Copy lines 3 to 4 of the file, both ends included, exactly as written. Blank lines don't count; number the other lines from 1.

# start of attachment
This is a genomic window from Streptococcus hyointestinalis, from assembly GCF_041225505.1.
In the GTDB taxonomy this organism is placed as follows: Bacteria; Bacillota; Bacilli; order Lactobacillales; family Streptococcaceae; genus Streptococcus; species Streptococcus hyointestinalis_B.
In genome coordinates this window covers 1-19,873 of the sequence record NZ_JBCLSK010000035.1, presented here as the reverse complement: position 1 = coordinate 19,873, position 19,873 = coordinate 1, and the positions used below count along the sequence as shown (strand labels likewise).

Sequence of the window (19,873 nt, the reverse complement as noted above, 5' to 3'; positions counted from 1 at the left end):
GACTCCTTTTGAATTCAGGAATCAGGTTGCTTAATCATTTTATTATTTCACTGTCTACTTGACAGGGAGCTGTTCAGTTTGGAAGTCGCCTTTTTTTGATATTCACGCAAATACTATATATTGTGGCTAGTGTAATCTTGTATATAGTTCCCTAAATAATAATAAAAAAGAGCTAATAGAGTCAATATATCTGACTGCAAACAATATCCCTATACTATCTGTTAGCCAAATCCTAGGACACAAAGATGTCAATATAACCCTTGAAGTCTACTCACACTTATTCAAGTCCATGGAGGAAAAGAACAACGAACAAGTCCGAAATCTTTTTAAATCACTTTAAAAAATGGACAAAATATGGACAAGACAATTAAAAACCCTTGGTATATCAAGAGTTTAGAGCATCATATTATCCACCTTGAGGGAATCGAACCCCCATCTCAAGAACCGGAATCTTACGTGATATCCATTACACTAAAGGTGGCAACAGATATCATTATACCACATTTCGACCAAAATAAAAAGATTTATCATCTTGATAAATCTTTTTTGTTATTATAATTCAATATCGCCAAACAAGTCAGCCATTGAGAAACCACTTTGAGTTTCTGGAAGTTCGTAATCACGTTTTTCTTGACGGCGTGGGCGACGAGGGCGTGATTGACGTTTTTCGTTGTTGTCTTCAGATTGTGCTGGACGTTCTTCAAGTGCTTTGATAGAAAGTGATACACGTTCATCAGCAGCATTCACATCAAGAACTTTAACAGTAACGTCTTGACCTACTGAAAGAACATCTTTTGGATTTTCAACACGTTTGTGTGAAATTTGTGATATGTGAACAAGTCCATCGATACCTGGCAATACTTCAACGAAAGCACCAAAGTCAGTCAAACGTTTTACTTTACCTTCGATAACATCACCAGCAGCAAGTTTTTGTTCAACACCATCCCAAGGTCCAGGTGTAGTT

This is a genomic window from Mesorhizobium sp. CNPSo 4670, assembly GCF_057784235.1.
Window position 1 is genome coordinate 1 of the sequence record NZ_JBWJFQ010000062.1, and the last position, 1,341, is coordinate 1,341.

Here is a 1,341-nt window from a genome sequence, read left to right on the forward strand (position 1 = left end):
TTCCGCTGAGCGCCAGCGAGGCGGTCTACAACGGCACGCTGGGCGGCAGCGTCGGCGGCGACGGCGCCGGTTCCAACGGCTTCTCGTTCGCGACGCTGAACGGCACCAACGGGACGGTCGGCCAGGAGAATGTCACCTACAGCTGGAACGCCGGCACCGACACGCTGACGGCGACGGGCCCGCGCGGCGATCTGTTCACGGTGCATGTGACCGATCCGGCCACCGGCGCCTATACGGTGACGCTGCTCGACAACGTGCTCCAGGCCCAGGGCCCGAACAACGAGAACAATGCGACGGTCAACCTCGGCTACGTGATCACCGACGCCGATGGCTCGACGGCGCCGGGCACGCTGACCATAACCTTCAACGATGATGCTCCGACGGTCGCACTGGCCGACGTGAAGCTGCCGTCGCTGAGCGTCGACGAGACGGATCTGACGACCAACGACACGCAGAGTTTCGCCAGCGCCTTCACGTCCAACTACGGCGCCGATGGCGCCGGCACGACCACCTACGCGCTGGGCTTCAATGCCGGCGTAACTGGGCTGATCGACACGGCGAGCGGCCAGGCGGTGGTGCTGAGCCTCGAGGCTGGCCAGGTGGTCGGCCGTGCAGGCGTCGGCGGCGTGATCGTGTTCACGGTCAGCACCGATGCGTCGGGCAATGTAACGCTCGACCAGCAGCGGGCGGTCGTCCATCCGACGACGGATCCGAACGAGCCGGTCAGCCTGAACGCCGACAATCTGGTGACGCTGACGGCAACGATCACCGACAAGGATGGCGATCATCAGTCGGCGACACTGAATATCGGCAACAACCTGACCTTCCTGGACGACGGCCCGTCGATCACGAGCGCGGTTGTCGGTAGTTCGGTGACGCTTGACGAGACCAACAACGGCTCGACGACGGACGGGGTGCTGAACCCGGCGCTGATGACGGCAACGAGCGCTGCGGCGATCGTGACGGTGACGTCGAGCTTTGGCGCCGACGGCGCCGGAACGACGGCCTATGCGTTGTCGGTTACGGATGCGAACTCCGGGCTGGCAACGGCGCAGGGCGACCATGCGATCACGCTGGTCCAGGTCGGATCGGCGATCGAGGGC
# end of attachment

In genome coordinates this window covers 1-19,873 of the sequence record NZ_JBCLSK010000035.1, presented here as the reverse complement: position 1 = coordinate 19,873, position 19,873 = coordinate 1, and the positions used below count along the sequence as shown (strand labels likewise).

Sequence of the window (19,873 nt, the reverse complement as noted above, 5' to 3'; positions counted from 1 at the left end):